Near the monastery are steps - many of them - descending a great cliff to Preveli Beach. Far below, there is a view of the Libyan Sea, the beach below, and the palm forest along the banks of the stream flowing into the Sea. It’s so lovely you might wish the hike down was even longer.
On your way home, stop at the Pyrgos Restaurant for traditional Cretan dishes like Kalitsounia and Dakos, and enjoy them with sweeping views of the gorge.
Day 4- A Day of hiking, Food and Wine in the Mountain Villages
Thronos, a mountain village near the site of Ancient Syvritos, is an excellent place to come not just to eat, but to learn how to cook some classic Cretan dishes. You can have an outdoor cooking class while you take in the scenery of the valley below. While you are here, visit the 14th century Church of the Assumption with its extraordinary frescoes, and imagine the enormous 6th-century church that once stood here.
A lovely drive through the unspoiled countryside will bring you to the Kourkoulou Winery. This very young winery is a perfect example of Crete’s current wine-making culture. Many vintners are reviving and embracing indigenous grape varieties. These are well-suited to the mountainous terrain and rocky soil and produce exceptional wines.
Not far from the winery is the Patsos Gorge. On an easy hike through a lush forest, you’ll find an ancient shrine to Hermes and also a later shrine-Cave/temple to St Anthony, in an opening in the rock.
Day 5 - Loutro and Chora Sfakia
Crete is also famous for the beauty of its rocky landscape, and this is nowhere more dramatic than at the south coast of Rethymnon. The terrain is so wild that there are few roads -it’s best explored by boat.
The road to Chora Sfakion is a lovely one. The village itself - a small traditional port town - is a great place to visit for a seafood meal and a stroll.
But from Chora Sfakion, you can catch boats that run along the south coast going west to Loutro and then Agia Roumeli. Loutro is enchanting. Built around a sparkling cove, it is reached only by boat or on foot. Without cars, it is as though time has stopped in this tiny seaside village.
The boat continues to Agia Roumeli, which is the end of the trail for the Samaria Gorge, a world-famous hike.
Day 6 - Argyroupoli and the Cretan Gastronomy Center, and exploring Kournas Lake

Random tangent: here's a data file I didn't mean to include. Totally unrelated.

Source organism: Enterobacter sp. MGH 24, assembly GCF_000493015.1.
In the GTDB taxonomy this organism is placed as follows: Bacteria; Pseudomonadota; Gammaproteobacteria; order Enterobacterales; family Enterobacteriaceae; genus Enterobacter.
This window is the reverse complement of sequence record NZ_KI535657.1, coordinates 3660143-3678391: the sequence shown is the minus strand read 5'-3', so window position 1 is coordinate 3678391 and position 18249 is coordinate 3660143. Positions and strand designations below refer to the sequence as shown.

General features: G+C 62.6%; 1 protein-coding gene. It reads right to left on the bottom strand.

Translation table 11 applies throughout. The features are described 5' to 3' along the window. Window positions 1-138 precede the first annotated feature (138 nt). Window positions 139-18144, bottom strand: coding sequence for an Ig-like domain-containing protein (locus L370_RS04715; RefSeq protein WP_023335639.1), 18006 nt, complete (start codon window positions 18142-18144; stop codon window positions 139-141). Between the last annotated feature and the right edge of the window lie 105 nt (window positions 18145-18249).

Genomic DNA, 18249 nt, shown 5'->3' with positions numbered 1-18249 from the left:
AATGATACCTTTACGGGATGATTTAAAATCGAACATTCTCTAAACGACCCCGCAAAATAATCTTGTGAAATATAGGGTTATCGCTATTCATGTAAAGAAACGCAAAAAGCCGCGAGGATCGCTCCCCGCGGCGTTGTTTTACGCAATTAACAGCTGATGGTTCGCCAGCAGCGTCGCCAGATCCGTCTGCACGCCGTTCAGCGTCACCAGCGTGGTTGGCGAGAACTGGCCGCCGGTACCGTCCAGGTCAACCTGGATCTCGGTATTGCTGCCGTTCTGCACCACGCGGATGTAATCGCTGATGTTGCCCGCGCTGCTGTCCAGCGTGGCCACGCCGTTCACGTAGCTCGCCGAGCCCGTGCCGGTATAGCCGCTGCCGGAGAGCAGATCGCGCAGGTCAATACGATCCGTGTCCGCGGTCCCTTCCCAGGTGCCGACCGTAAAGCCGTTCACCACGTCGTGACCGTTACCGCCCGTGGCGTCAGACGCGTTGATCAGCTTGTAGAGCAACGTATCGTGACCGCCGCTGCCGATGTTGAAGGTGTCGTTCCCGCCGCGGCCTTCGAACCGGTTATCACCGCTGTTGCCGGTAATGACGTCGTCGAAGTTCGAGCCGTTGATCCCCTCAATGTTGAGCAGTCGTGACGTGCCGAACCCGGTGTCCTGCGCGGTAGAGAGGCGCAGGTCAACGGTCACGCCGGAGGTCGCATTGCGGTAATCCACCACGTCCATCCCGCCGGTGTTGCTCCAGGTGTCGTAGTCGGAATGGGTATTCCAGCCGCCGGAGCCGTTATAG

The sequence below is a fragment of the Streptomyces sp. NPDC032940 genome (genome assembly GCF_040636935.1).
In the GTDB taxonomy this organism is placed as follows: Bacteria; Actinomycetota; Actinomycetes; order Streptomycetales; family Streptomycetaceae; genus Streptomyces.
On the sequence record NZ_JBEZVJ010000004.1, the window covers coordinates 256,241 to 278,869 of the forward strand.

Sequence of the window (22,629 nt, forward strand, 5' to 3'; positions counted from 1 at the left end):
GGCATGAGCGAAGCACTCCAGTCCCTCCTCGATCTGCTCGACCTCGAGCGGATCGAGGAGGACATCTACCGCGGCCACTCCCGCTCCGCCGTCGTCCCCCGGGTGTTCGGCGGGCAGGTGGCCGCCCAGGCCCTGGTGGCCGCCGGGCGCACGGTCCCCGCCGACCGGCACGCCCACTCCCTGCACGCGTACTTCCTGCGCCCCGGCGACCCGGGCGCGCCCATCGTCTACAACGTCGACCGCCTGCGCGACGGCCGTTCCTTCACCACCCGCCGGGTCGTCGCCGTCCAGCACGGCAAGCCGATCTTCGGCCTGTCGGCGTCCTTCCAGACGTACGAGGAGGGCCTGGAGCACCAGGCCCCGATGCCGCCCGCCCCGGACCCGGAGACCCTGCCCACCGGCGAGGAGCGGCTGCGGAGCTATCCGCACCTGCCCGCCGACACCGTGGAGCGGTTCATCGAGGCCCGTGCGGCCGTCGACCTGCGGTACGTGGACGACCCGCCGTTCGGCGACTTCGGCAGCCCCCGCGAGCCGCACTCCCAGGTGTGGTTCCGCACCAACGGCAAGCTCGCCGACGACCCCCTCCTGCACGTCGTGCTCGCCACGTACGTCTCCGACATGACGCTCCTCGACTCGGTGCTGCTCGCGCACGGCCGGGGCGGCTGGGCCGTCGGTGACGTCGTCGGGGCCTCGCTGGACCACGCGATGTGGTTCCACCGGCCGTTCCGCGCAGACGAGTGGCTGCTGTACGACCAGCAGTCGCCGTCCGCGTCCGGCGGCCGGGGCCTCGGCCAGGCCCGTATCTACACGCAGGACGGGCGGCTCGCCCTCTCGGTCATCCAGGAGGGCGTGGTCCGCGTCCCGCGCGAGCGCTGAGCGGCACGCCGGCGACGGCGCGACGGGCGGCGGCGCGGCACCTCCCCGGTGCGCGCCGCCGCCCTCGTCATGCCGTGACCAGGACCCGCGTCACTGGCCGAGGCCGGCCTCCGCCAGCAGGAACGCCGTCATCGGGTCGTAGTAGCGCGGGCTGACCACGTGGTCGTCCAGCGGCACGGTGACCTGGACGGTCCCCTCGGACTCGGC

Built on steep mountain slopes is gorgeous Argyroupoli, which is also the site of Ancient Lappa. During its height of prosperity under the Romans, this was a city of luxurious villas with mosaic floors - some of which even now are being uncovered. The Ancient Lappa Taverna is a wonderful place for Cretan dishes.
In Argyroupoli, you’ll also find the Cretan Gastronomy Center. This is not just a cooking school, although it is an excellent one. It is also an educational Center and a place preserving traditional Cretan foodways. You can have an insider’s experience of authentic Cretan Cuisine here. Explore the village by hiking down the “Calderimi” - these are old donkey paths - then walk through the surrounding woods and follow the sound of waterfalls.
Day 7 - Day Trip to Heraklion: The Palace of Knossos and the Archaeological Museum
Nearby Heraklion, the capital of Crete, has a beautiful harbour. Like Rethymnon, here you’ll find many traces of Crete’s Venetian heritage.
Near Heraklion is a world-class archaeological site. The Palace of Knossos was the main Palace of the Minoans. This was an advanced and glorious civilization that flourished over a thousand years before the Golden Age of Athens. Excavated at the beginning of the 20th century by Sir Arthur Evans, Knossos - with its vivid recreations of original murals, columns, and other architectural details - excites the imagination. This is where Thiseus of mythology fought the Minotaur.
Your enthusiasm for learning more about this fascinating culture will be satisfied at the superb Archaeological Museum of Heraklion, where you will see a wealth of original findings from the excavation, including originals of the familiar mosaics recreated at the site.
Day 8 - Hiking plus a Beach Day at Plakias
After so much exciting sightseeing, it’s time to enjoy what Crete is perhaps most famous for the fantastic beaches. One great destination is Plakias, Crete’s south coast. The beaches on the Libyan Sea have many advantages. The beaches are more unspoiled in Crete’s remoter regions.
Plakias, a crescent-shaped cove with a beach and charming town on the south coast of Crete, is a fantastic day-trip destination. Near Plakias are some famously friendly hikes, including the Gorge of Kotsifos and the Kourtaliotiko Gorge.